6.
 
Nikon D3 Full Frame 12.1 4256 2832none23.512.2229081
7.
 
Nikon D300 APS-C 12.2 4288 2848none22.112.067967
8.
 
Nikon D2Xs APS-C 12.2 4288 2848none22.210.948959
9.
 
Nikon D200 APS-C 10.0 3872 2592none22.311.558364
10.
 
Nikon D2H APS-C 4.0 2464 1632none18.910.035240
11.
 
Nikon D1H APS-C 2.6 2000 1312none........
12.
 
Nikon D1X APS-C 5.9 3008 1960none........
13.
 
Nikon D1 APS-C 2.6 2000 1312none........
14.
 
Sony HX350 1/2.3 19.9 5152 38641080/60p20.511.989649
15.
 
Sony HX90V 1/2.3 18.0 4896 36721080/60p20.211.673847
16.
 
Sony H400 1/2.3 19.9 5152 3864720/30p20.111.463045
17.
 
Sony H300 1/2.3 19.9 5152 3864720/30p20.111.463045
Note: DXO values in italics represent estimates based on sensor size and age.

Many modern cameras are not only capable of taking still images, but also of capturing video footage. The HX400V indeed provides for movie recording, while the D2X does not. The highest resolution format that the HX400V can use is 1080/60p.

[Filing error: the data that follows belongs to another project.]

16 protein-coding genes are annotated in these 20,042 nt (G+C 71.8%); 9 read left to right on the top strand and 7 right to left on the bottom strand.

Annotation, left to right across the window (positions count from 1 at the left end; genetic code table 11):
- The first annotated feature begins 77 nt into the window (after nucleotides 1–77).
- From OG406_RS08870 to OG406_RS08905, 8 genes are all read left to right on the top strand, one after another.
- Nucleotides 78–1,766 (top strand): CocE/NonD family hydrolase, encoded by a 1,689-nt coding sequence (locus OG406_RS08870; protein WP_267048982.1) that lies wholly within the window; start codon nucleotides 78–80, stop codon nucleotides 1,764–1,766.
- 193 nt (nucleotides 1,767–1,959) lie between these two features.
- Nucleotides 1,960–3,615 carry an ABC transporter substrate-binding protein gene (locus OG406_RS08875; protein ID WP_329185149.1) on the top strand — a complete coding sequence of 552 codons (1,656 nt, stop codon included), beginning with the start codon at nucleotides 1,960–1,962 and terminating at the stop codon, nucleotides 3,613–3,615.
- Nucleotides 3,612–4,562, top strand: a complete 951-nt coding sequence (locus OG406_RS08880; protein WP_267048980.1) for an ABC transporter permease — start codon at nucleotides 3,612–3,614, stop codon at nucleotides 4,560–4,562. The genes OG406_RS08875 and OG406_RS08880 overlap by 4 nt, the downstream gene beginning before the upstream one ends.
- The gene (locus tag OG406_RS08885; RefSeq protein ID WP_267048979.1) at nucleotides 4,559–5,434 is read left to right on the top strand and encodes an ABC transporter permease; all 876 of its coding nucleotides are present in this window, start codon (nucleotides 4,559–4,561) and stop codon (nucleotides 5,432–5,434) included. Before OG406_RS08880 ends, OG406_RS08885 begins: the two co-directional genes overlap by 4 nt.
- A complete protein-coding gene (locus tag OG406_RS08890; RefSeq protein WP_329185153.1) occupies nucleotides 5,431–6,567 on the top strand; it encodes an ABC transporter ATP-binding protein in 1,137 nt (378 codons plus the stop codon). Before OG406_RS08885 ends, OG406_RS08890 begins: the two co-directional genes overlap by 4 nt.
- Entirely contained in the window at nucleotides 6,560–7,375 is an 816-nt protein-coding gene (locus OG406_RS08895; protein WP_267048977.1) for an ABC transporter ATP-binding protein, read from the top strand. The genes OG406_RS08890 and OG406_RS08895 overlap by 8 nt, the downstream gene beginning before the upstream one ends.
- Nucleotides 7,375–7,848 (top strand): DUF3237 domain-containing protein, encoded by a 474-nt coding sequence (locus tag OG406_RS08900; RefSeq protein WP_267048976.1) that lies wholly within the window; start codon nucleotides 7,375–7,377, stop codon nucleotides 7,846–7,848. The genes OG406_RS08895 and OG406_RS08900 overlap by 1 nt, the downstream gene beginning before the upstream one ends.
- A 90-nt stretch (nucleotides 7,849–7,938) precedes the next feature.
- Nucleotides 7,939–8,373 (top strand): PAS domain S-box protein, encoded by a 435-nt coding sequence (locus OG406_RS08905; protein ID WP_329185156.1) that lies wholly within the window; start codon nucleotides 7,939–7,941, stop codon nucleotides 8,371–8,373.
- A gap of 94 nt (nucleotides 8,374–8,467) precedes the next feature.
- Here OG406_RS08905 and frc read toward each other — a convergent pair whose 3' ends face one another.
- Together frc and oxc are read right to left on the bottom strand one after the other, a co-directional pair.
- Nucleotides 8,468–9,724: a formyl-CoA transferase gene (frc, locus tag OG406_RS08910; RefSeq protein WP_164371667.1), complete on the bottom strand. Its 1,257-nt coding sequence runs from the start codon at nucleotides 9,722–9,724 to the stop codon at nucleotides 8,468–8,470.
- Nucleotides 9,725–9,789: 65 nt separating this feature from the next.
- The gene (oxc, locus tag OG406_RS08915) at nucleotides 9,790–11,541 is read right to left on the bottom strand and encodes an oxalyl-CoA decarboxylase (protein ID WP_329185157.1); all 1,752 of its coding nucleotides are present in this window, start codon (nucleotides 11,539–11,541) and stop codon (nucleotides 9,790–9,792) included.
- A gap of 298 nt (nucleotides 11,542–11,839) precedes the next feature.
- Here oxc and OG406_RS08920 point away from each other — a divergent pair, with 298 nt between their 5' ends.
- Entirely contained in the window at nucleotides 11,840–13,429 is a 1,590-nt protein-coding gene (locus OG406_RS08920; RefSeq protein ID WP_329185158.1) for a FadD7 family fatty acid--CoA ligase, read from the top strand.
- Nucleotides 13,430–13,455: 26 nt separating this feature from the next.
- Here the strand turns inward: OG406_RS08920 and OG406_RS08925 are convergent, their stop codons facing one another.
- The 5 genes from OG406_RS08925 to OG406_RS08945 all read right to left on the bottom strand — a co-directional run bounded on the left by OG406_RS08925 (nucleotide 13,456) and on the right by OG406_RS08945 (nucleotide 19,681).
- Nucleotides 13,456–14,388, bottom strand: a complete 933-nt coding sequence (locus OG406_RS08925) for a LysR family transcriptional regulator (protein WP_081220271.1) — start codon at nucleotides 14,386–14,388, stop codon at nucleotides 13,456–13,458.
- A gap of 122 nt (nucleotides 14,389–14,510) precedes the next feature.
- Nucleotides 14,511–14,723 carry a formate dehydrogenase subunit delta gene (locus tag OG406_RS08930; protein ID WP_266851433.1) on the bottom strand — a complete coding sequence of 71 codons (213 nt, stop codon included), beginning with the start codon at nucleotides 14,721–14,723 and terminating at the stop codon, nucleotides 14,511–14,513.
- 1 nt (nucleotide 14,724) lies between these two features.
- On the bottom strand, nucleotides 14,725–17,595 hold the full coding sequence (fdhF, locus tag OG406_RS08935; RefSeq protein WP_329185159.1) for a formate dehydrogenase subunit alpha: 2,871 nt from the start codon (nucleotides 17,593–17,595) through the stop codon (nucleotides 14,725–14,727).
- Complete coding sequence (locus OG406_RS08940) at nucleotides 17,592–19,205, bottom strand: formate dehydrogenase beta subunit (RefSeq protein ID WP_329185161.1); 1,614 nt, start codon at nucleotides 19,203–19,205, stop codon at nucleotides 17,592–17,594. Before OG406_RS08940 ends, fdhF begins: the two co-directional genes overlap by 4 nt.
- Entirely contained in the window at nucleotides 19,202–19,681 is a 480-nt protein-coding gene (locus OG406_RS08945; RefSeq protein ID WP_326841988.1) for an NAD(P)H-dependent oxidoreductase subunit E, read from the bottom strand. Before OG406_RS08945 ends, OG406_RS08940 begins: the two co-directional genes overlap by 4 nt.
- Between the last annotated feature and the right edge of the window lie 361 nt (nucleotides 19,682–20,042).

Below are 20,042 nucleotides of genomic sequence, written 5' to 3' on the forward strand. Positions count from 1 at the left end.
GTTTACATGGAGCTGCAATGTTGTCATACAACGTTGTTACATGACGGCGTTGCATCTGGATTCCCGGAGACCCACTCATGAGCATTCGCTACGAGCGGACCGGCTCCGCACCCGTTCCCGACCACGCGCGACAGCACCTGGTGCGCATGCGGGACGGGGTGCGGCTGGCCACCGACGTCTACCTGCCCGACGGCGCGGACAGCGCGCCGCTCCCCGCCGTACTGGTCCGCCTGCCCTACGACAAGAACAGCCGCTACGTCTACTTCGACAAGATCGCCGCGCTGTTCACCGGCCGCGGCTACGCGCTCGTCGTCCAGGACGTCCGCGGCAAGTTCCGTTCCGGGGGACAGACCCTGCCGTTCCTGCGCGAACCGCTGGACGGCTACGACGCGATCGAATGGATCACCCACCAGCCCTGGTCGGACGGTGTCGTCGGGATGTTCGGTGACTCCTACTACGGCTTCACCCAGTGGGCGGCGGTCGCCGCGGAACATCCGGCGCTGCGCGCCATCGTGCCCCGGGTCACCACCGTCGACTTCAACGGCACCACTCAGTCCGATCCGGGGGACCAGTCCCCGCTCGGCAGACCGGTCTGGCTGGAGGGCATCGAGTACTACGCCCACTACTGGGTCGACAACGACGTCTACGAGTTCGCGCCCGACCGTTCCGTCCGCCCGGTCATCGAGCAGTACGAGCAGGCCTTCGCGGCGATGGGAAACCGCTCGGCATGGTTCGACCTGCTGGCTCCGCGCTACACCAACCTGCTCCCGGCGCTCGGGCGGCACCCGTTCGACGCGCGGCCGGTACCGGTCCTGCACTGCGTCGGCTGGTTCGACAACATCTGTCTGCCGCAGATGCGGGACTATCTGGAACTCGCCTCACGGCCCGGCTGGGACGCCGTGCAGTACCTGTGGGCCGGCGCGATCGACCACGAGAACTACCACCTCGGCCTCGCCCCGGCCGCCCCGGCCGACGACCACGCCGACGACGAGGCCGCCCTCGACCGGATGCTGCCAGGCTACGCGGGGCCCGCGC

Feature comparison

Apart from body and sensor, cameras can and do differ across a range of features. For example, the HX400V has an electronic viewfinder (210k dots), while the D2X has an optical one. Both systems have their advantages, with the electronic viewfinder making it possible to project supplementary shooting information into the framing view, whereas the optical viewfinder offers lag-free viewing and a very clear framing image. The following table reports on some other key feature differences and similarities of the Nikon D2X, the Sony HX400V, and comparable cameras.

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Core Features
    Camera
Model
Viewfinder
(Type or
000 dots)
Control
Panel
(yes/no)
LCD
Specifications
(inch/000 dots)
LCD
Attach-
ment
Touch
Screen
(yes/no)
Mech
Shutter
Speed
Shutter
Flaps
(1/sec)
Built-in
Flash
(yes/no)
Built-in
Image
Stab
1.
 
Nikon D2Xoptical Y2.5 / 235 fixed n 1/8000s 5.0 n n